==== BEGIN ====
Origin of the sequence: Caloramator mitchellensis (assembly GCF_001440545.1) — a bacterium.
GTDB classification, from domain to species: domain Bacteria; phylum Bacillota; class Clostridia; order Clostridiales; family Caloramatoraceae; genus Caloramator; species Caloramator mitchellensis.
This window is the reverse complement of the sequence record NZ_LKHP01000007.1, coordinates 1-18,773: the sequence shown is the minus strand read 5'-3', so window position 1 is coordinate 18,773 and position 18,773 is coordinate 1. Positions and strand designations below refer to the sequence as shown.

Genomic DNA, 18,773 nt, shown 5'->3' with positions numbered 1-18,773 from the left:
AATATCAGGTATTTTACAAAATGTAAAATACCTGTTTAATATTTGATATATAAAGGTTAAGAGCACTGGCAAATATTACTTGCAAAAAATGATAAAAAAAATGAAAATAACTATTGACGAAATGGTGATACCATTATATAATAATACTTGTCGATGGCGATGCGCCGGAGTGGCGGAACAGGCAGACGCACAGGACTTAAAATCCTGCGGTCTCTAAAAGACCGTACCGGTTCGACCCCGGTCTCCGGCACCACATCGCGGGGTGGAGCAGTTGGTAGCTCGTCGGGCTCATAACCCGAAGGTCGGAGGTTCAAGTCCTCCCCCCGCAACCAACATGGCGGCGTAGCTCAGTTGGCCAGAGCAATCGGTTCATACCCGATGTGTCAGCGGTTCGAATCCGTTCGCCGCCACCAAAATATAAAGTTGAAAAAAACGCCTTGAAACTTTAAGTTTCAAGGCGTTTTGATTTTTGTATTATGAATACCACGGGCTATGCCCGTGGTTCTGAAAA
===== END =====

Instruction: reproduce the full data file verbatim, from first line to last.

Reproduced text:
Origin of the sequence: Caloramator mitchellensis (assembly GCF_001440545.1) — a bacterium.
GTDB classification, from domain to species: domain Bacteria; phylum Bacillota; class Clostridia; order Clostridiales; family Caloramatoraceae; genus Caloramator; species Caloramator mitchellensis.
This window is the reverse complement of the sequence record NZ_LKHP01000007.1, coordinates 1-18,773: the sequence shown is the minus strand read 5'-3', so window position 1 is coordinate 18,773 and position 18,773 is coordinate 1. Positions and strand designations below refer to the sequence as shown.

Genomic DNA, 18,773 nt, shown 5'->3' with positions numbered 1-18,773 from the left:
AATATCAGGTATTTTACAAAATGTAAAATACCTGTTTAATATTTGATATATAAAGGTTAAGAGCACTGGCAAATATTACTTGCAAAAAATGATAAAAAAAATGAAAATAACTATTGACGAAATGGTGATACCATTATATAATAATACTTGTCGATGGCGATGCGCCGGAGTGGCGGAACAGGCAGACGCACAGGACTTAAAATCCTGCGGTCTCTAAAAGACCGTACCGGTTCGACCCCGGTCTCCGGCACCACATCGCGGGGTGGAGCAGTTGGTAGCTCGTCGGGCTCATAACCCGAAGGTCGGAGGTTCAAGTCCTCCCCCCGCAACCAACATGGCGGCGTAGCTCAGTTGGCCAGAGCAATCGGTTCATACCCGATGTGTCAGCGGTTCGAATCCGTTCGCCGCCACCAAAATATAAAGTTGAAAAAAACGCCTTGAAACTTTAAGTTTCAAGGCGTTTTGATTTTTGTATTATGAATACCACGGGCTATGCCCGTGGTTCTGAAAA